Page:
Report: US Agrees to Withdraw Combat Forces From Iraq, Timetable Not Clear

The State Department said 'combat' troops might be redeployed from Iraq and left open the possibility to keep 'training' forces in the country

According to a report from Middle East Eye, Washington and Baghdad agreed on Wednesday that all foreign combat troops operating under the umbrella of the US-led military coalition will withdraw from Iraq, although a timetable is not clear. The US is also leaving open to the possibility of keeping “training” forces in the country.

The report cited an unnamed Iraqi negotiator and said the timetable on the withdrawal would be determined at a later date. “Timelines for withdrawal will be agreed upon later through technical military committees that will be formed on both sides to decide the required time limits,” the negotiator said.

The negotiator also said that the two sides agreed to change the mission of the US-led coalition to a training role. “The two sides have also agreed to change the role of the coalition to be a consultant, limited to providing training and support when needed,” he said.

The State Department released a statement on the talks that said the US and Iraq agreed to change the role of the coalition and hinted at a possible withdrawal.

“Based on the increasing capacity of the ISF [Iraqi Security Forces], the parties confirmed that the mission of US and Coalition forces has now transitioned to one focused on training and advisory tasks, thereby allowing for the redeployment of any remaining combat forces from Iraq, with the timing to be established in upcoming technical talks,” the State Department said.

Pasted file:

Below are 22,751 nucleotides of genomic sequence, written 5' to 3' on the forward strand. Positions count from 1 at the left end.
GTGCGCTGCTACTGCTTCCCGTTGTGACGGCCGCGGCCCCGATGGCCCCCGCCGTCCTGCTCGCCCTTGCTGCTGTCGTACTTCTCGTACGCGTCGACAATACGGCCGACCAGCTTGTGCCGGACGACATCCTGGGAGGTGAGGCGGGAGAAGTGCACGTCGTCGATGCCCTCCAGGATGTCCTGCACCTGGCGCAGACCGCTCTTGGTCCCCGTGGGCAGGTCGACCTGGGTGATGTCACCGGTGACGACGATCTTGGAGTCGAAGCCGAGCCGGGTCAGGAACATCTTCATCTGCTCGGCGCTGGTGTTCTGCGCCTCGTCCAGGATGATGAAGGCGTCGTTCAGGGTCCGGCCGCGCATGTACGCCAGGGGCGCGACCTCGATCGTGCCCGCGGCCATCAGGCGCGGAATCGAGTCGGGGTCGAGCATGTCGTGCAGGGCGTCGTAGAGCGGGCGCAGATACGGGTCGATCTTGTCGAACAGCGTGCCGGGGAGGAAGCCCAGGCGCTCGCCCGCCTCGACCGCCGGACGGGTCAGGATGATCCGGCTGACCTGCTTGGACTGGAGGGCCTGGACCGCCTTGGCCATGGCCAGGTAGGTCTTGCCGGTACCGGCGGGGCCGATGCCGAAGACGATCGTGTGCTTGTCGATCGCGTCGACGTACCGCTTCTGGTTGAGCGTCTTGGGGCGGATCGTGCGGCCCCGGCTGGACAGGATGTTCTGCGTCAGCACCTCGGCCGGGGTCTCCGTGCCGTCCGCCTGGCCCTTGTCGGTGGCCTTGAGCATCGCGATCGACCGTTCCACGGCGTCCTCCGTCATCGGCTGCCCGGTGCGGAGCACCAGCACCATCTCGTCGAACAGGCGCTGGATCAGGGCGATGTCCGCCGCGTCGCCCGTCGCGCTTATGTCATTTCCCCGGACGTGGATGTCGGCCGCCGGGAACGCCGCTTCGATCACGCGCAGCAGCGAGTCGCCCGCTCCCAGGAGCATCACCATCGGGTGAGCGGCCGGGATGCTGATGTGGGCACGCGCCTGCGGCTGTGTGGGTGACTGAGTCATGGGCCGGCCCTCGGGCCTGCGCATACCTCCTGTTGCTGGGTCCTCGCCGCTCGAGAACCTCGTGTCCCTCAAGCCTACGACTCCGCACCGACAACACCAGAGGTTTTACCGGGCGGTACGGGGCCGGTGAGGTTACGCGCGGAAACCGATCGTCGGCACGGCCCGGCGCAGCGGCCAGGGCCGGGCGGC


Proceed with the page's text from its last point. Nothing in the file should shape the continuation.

Last August, the Trump administration reached a similar agreement with Iraqi Prime Minister Mustafa al-Kadhimi, although a timeline was never established. Kadhimi has been under intense domestic pressure to formally request a withdrawal of US forces.

Iraqi officials have been calling for a withdrawal of US forces since the January 2020 assassination of Iranian Gen. Qasem Soleimani, who was killed by a US drone strike alongside Iraqi militia leader Abu Mahdi al-Muhandis, who headed the Popular Mobilization Forces. In the aftermath of the assassinations, Iraq’s parliament voted unanimously to expel US troops.

The Trump administration left 2,500 troops in Iraq. It’s not clear how many of these soldiers the Biden administration would want to leave for “training” purposes. It’s also not clear if leaving any troops would be acceptable to the elements of the Iraqi government that want Washington out of their country.

Author: Dave DeCamp

Dave DeCamp is the news editor of, follow him on Twitter @decampdave.